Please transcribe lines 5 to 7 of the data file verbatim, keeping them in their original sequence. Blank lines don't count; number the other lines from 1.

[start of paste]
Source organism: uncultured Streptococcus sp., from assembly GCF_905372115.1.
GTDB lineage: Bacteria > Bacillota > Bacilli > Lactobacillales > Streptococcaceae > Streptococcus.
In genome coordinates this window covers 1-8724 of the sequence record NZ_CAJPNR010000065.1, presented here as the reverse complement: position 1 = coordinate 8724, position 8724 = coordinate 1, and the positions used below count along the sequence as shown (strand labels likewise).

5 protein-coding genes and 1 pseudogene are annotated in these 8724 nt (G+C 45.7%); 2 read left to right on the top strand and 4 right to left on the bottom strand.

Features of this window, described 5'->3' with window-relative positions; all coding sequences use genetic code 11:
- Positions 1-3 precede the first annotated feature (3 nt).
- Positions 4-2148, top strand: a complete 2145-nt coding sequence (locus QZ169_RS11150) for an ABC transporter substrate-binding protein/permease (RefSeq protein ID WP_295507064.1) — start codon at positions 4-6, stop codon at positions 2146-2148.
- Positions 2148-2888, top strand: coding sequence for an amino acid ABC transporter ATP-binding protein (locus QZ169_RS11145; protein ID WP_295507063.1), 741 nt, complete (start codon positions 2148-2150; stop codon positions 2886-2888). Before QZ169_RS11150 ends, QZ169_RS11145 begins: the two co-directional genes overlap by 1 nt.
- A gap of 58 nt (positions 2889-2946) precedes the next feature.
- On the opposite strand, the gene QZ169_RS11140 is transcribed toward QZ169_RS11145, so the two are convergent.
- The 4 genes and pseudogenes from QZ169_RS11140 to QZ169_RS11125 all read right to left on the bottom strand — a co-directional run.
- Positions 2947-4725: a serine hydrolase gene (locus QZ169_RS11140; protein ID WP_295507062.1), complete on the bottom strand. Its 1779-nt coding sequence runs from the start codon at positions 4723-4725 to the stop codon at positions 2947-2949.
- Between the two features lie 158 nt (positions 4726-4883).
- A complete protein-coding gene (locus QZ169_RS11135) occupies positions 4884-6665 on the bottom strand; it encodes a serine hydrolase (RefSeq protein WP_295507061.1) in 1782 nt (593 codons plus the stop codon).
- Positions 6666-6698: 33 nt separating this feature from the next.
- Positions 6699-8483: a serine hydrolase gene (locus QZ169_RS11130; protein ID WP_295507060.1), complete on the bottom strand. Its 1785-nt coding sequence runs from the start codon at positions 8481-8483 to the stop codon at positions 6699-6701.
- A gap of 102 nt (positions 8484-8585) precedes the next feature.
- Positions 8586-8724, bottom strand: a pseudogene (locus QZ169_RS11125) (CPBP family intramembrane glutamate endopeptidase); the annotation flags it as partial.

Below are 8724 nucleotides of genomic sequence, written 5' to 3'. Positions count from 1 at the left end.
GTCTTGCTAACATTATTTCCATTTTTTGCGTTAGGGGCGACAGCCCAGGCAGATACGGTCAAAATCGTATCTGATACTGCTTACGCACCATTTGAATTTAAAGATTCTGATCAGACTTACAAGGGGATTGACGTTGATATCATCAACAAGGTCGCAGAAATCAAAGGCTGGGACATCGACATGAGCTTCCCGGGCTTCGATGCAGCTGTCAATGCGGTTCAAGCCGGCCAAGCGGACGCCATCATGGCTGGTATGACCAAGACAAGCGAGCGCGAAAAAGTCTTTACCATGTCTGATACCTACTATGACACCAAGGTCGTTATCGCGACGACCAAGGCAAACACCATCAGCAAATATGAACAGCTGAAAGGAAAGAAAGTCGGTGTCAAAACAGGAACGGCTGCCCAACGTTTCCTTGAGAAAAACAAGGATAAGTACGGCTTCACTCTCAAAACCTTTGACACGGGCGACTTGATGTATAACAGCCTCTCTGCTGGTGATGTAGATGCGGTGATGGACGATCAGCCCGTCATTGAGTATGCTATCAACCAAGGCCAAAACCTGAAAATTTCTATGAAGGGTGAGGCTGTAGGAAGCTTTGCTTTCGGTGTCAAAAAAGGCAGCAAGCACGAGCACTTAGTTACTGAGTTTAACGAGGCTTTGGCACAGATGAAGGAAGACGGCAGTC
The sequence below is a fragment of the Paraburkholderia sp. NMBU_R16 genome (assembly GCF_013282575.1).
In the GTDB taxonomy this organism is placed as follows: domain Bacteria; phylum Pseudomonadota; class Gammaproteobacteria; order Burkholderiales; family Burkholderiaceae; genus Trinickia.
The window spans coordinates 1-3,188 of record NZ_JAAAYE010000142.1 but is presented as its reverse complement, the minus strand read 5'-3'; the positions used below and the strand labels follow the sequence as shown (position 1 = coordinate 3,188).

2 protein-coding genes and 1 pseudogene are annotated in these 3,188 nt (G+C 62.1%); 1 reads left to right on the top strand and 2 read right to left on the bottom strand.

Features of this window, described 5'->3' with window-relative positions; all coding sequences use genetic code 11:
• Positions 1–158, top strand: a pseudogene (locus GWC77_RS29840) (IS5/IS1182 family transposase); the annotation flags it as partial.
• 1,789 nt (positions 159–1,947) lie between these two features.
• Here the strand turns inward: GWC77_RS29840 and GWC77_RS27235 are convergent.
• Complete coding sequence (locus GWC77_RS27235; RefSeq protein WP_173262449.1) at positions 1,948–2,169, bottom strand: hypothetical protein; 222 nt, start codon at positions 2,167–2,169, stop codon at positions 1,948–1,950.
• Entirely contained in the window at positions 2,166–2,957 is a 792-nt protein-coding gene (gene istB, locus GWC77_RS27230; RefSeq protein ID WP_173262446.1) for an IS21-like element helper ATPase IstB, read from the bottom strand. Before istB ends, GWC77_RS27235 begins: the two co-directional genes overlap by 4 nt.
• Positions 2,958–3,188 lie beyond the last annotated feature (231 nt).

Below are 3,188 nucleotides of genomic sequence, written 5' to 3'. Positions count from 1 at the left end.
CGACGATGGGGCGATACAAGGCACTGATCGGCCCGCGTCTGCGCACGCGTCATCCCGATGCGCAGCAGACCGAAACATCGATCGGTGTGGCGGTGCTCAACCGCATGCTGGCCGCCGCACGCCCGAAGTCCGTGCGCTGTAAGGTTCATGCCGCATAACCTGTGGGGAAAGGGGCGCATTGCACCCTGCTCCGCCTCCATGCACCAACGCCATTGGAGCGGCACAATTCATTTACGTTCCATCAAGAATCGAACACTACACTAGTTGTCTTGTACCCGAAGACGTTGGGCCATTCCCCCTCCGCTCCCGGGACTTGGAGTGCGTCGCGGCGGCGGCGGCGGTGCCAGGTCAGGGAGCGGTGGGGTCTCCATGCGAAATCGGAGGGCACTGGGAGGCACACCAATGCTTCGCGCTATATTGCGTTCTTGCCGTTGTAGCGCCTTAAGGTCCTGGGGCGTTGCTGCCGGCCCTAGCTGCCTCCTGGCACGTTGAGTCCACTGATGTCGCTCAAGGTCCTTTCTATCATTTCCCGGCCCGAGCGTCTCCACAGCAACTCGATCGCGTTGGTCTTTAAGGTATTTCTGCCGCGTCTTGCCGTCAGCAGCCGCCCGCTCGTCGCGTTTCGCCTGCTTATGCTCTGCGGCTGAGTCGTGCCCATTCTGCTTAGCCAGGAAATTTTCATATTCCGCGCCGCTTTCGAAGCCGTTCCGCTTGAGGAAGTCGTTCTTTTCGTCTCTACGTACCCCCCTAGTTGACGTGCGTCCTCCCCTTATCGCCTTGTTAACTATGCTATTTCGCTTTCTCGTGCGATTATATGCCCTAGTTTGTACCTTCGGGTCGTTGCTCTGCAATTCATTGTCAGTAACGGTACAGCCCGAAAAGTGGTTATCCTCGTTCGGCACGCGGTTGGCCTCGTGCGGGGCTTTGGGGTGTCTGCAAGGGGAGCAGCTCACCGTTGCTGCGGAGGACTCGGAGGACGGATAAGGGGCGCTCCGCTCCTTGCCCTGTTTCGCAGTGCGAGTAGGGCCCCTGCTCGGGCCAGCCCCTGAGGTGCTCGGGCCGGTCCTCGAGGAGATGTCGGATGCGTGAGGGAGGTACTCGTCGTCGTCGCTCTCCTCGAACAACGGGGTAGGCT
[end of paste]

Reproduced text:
Features of this window, described 5'->3' with window-relative positions; all coding sequences use genetic code 11:
- Positions 1-3 precede the first annotated feature (3 nt).
- Positions 4-2148, top strand: a complete 2145-nt coding sequence (locus QZ169_RS11150) for an ABC transporter substrate-binding protein/permease (RefSeq protein ID WP_295507064.1) — start codon at positions 4-6, stop codon at positions 2146-2148.